No matter what sorts of products or services you offer, website security should be a cornerstone of your online presence. Even if you don’t sell products or collect customer data via your website, it is a key point of presence for your business.
Website security matters because there are so many bad actors and dangers out there on the web—malware, hackers, distributed denial of service (DDoS) attacks and more. If your website gets attacked, it might be down for days while you restore the content.
Even worse, you might need to redo all the work you invested in your website if you weren’t diligent about backups. In the event of a breach, you would hate for a hacker to deface your website with inappropriate content because that could damage your reputation in the market. If your site is compromised, it might be blacklisted by Google, which is a disaster for search engine optimisation.
The good news is that it’s easier than ever to run a secure website as a small business owner. Here are five good practices to follow:
Strong passwords and two-factor authentication
Using a strong password for your account with your website host and any third-party tools (Google Analytics, social media, etc) that you use can help safeguard your digital presence from attacks. A long password (16 characters-plus) with a mixture of upper- and lower-case letters, numbers and non-alphanumeric characters will be hard for anyone to guess or ‘brute-force’.
A password manager such as 1Password or LastPass enables you to store long, complex passwords without having to remember them. Two-factor authentication (2FA) adds another layer of security by requiring an extra step when you sign into your account or try to edit sensitive information like your password. An example is a code sent to your phone via SMS or generated on an authenticator app (like Google Authenticator or Authy) on your phone when you sign in.
Host with a reputable company
Website security begins with where you host your website, so look for a service provider with a good track record. You can look at hosting on a website builder, like GoDaddy’s Websites + Marketing. You’ll have the tools to design and update the content on your website, while the hosting company looks after the security and most other technical details in the background.
Business owners that need more flexibility than they can get from a website builder will usually build their websites with a content management system like WordPress. Maintaining and securing the website can be complex and time-consuming if you are not a technical professional.
You can opt for managed WordPress hosting from GoDaddy for most of the day-to-day site maintenance and upkeep. GoDaddy will back up your site every day and keep it secure by ensuring you’re always on the newest version of WordPress with all security updates applied. The Website Security in the Ultimate and Ecommerce plans finds and removes malware before it does damage.
Do your backups regularly
Website backups and secure storage are another important part of your website security toolbox. You should back up every file, folder and database in your site, so that you can restore your site quickly if you’re hacked, the servers crash, or if you simply accidentally delete a lot of info. GoDaddy’s simple, automated website backup services make this easy for you.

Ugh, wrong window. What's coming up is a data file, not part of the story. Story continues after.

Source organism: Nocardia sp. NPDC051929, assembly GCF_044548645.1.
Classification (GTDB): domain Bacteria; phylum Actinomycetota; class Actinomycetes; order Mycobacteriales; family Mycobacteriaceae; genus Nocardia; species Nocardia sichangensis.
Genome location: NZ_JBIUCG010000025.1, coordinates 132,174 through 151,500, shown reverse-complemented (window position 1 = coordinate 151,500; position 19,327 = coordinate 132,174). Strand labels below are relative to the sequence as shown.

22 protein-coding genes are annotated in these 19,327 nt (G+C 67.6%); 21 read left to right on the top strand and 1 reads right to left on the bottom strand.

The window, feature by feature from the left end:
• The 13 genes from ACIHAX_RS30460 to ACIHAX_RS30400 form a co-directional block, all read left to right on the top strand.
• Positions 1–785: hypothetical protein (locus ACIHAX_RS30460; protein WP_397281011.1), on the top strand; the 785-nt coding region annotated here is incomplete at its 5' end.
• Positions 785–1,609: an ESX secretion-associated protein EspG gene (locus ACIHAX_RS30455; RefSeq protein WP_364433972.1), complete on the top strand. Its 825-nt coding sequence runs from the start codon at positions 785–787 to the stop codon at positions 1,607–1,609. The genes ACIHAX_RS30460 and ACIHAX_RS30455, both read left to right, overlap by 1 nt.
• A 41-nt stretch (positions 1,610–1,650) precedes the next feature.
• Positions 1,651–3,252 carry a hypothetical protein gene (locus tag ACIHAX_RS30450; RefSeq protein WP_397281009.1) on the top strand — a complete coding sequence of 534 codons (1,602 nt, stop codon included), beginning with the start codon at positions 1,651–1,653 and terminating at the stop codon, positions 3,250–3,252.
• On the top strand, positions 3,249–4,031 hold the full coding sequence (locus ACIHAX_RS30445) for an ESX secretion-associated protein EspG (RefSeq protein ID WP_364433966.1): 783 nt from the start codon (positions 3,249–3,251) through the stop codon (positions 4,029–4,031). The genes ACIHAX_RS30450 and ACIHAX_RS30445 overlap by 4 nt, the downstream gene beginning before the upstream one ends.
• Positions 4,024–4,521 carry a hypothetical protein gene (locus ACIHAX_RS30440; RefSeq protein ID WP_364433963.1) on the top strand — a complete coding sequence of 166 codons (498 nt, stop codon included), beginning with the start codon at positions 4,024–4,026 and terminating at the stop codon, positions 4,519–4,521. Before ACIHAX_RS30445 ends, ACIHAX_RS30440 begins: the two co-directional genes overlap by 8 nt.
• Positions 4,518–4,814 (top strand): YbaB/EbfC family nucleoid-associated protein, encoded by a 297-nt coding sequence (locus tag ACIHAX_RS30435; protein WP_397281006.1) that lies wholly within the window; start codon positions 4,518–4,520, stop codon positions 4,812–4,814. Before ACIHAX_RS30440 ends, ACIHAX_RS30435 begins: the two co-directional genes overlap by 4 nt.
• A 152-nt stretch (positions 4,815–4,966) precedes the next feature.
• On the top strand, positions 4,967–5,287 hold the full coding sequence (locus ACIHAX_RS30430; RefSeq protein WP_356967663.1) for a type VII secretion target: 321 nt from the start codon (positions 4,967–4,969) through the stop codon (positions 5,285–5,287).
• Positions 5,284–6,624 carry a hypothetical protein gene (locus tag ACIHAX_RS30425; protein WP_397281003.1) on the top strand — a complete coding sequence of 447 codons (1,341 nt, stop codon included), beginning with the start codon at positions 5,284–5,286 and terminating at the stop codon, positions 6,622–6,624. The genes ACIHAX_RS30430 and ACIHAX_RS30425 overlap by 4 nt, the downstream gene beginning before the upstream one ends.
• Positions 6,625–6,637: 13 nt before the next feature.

Even if something goes wrong, you can quickly restore any lost or damaged files with no disruption to your business. You can also download copies of your website backups to local storage. You’ll have control of when your daily backups take place. Set it up, then forget about it and just focus on building your business.
Scan your site for malware
Malware is no fun and anyone on the Internet can be a target. Some malware variants are designed to steal your data, like logins or personal information. Others hijack your computer or worse. It is worth investing in a service that scans and monitors your site for malware.
GoDaddy’s Website Security, for instance, checks your website at predetermined intervals for malware, blacklists and uptime so you don’t have to. If malware is found on your site, the team can help you remove it. It can also help to protect your site from DDoS attacks and other issues.
Convert your site to use Secure Sockets Layer (SSL)
SSL is a must for every company with an online presence. SSL stands for Secure Sockets Layer, and it encrypts your users’ data as it moves between their browsers and your servers, meaning that hackers can’t intercept and steal it.
An SSL certificate inspires trust and shows visitors that you value their privacy. Most savvy web users will look for the padlock icon and the https:// prefix in the URL address when they visit a website. Getting a ‘not secure’ warning on their browser when they go to your website will frighten them away.
Plus, search engines like Google rank https-encrypted websites higher in their search results. SSL is required by most merchant account services – you’ll need one if you plan to accept credit cards on your website. An SSL certificate contains the following information:
- The certificate holder’s name
- The certificate’s serial number and expiration date
- A copy of the certificate holder’s public key
- The digital signature of the certificate-issuing authority
There are two parts to setting up SSL: obtaining a certificate and implementing it on your site. Getting a certificate is easy; for example, GoDaddy provides them as a yearly subscription. Once you have a certificate, you’ll need to link it to your site.
Website security to protect your reputation
Your website is the first place many people will encounter your business. Keeping it secure is essential to building trust in a world where so many interactions have moved online. Some simple precautions, as outlined above, are all it takes to keep your website secure and running smoothly.